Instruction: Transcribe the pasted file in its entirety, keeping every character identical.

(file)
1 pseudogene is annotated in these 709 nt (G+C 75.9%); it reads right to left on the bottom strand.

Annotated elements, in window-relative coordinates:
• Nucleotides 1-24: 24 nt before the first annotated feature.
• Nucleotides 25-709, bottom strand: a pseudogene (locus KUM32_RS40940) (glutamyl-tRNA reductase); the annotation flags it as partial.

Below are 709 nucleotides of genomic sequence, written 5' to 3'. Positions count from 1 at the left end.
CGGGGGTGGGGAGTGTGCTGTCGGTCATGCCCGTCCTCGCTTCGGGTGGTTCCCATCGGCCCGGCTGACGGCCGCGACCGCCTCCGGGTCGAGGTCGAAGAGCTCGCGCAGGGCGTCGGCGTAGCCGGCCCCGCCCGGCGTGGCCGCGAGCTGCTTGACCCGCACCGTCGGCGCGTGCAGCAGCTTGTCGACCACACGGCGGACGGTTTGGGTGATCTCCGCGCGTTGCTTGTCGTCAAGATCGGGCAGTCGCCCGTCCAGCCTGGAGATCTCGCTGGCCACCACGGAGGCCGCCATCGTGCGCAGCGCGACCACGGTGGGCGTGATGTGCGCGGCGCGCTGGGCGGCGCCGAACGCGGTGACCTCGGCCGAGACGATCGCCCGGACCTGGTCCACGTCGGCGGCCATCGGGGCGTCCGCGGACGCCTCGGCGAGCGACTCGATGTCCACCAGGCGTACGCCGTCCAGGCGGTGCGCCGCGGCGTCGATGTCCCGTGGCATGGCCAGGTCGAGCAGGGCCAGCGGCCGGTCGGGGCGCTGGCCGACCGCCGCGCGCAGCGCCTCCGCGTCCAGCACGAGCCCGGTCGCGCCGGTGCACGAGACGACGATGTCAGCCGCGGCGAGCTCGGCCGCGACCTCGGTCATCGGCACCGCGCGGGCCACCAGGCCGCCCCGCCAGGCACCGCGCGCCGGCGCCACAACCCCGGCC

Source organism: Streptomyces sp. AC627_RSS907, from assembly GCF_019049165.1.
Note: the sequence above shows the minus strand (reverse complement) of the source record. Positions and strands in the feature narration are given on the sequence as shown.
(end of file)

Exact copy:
1 pseudogene is annotated in these 709 nt (G+C 75.9%); it reads right to left on the bottom strand.

Annotated elements, in window-relative coordinates:
• Nucleotides 1-24: 24 nt before the first annotated feature.
• Nucleotides 25-709, bottom strand: a pseudogene (locus KUM32_RS40940) (glutamyl-tRNA reductase); the annotation flags it as partial.

Below are 709 nucleotides of genomic sequence, written 5' to 3'. Positions count from 1 at the left end.
CGGGGGTGGGGAGTGTGCTGTCGGTCATGCCCGTCCTCGCTTCGGGTGGTTCCCATCGGCCCGGCTGACGGCCGCGACCGCCTCCGGGTCGAGGTCGAAGAGCTCGCGCAGGGCGTCGGCGTAGCCGGCCCCGCCCGGCGTGGCCGCGAGCTGCTTGACCCGCACCGTCGGCGCGTGCAGCAGCTTGTCGACCACACGGCGGACGGTTTGGGTGATCTCCGCGCGTTGCTTGTCGTCAAGATCGGGCAGTCGCCCGTCCAGCCTGGAGATCTCGCTGGCCACCACGGAGGCCGCCATCGTGCGCAGCGCGACCACGGTGGGCGTGATGTGCGCGGCGCGCTGGGCGGCGCCGAACGCGGTGACCTCGGCCGAGACGATCGCCCGGACCTGGTCCACGTCGGCGGCCATCGGGGCGTCCGCGGACGCCTCGGCGAGCGACTCGATGTCCACCAGGCGTACGCCGTCCAGGCGGTGCGCCGCGGCGTCGATGTCCCGTGGCATGGCCAGGTCGAGCAGGGCCAGCGGCCGGTCGGGGCGCTGGCCGACCGCCGCGCGCAGCGCCTCCGCGTCCAGCACGAGCCCGGTCGCGCCGGTGCACGAGACGACGATGTCAGCCGCGGCGAGCTCGGCCGCGACCTCGGTCATCGGCACCGCGCGGGCCACCAGGCCGCCCCGCCAGGCACCGCGCGCCGGCGCCACAACCCCGGCC

Source organism: Streptomyces sp. AC627_RSS907, from assembly GCF_019049165.1.
Note: the sequence above shows the minus strand (reverse complement) of the source record. Positions and strands in the feature narration are given on the sequence as shown.